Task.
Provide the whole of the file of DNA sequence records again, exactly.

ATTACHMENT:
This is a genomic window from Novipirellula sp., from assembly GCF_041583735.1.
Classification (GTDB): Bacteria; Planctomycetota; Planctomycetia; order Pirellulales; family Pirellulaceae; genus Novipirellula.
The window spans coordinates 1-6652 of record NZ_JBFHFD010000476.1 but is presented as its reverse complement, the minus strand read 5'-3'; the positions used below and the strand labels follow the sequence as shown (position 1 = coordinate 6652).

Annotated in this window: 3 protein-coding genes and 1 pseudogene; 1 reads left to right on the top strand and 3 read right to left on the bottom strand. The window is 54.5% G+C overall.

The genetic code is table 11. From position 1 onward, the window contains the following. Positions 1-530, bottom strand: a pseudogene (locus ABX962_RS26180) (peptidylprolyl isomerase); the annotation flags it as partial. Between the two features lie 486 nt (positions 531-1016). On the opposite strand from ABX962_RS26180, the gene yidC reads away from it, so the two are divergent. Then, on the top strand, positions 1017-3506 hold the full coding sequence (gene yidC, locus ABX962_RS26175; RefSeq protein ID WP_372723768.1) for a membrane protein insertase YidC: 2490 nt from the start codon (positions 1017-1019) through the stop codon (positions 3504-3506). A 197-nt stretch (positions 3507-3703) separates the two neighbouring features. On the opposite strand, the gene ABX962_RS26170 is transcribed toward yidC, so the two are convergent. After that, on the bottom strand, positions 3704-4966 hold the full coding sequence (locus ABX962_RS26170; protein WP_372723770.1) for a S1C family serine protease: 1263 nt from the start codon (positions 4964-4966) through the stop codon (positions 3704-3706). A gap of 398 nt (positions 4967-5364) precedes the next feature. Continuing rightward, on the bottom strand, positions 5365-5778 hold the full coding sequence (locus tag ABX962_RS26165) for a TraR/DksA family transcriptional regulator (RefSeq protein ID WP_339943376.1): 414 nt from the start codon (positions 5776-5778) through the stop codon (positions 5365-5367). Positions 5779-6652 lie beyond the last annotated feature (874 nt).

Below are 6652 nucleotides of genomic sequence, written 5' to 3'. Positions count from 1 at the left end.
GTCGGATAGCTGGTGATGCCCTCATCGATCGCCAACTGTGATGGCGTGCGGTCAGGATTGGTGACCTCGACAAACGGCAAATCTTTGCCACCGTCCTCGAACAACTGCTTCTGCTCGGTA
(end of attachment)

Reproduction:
This is a genomic window from Novipirellula sp., from assembly GCF_041583735.1.
Classification (GTDB): Bacteria; Planctomycetota; Planctomycetia; order Pirellulales; family Pirellulaceae; genus Novipirellula.
The window spans coordinates 1-6652 of record NZ_JBFHFD010000476.1 but is presented as its reverse complement, the minus strand read 5'-3'; the positions used below and the strand labels follow the sequence as shown (position 1 = coordinate 6652).

Annotated in this window: 3 protein-coding genes and 1 pseudogene; 1 reads left to right on the top strand and 3 read right to left on the bottom strand. The window is 54.5% G+C overall.

The genetic code is table 11. From position 1 onward, the window contains the following. Positions 1-530, bottom strand: a pseudogene (locus ABX962_RS26180) (peptidylprolyl isomerase); the annotation flags it as partial. Between the two features lie 486 nt (positions 531-1016). On the opposite strand from ABX962_RS26180, the gene yidC reads away from it, so the two are divergent. Then, on the top strand, positions 1017-3506 hold the full coding sequence (gene yidC, locus ABX962_RS26175; RefSeq protein ID WP_372723768.1) for a membrane protein insertase YidC: 2490 nt from the start codon (positions 1017-1019) through the stop codon (positions 3504-3506). A 197-nt stretch (positions 3507-3703) separates the two neighbouring features. On the opposite strand, the gene ABX962_RS26170 is transcribed toward yidC, so the two are convergent. After that, on the bottom strand, positions 3704-4966 hold the full coding sequence (locus ABX962_RS26170; protein WP_372723770.1) for a S1C family serine protease: 1263 nt from the start codon (positions 4964-4966) through the stop codon (positions 3704-3706). A gap of 398 nt (positions 4967-5364) precedes the next feature. Continuing rightward, on the bottom strand, positions 5365-5778 hold the full coding sequence (locus tag ABX962_RS26165) for a TraR/DksA family transcriptional regulator (RefSeq protein ID WP_339943376.1): 414 nt from the start codon (positions 5776-5778) through the stop codon (positions 5365-5367). Positions 5779-6652 lie beyond the last annotated feature (874 nt).

Below are 6652 nucleotides of genomic sequence, written 5' to 3'. Positions count from 1 at the left end.
GTCGGATAGCTGGTGATGCCCTCATCGATCGCCAACTGTGATGGCGTGCGGTCAGGATTGGTGACCTCGACAAACGGCAAATCTTTGCCACCGTCCTCGAACAACTGCTTCTGCTCGGTA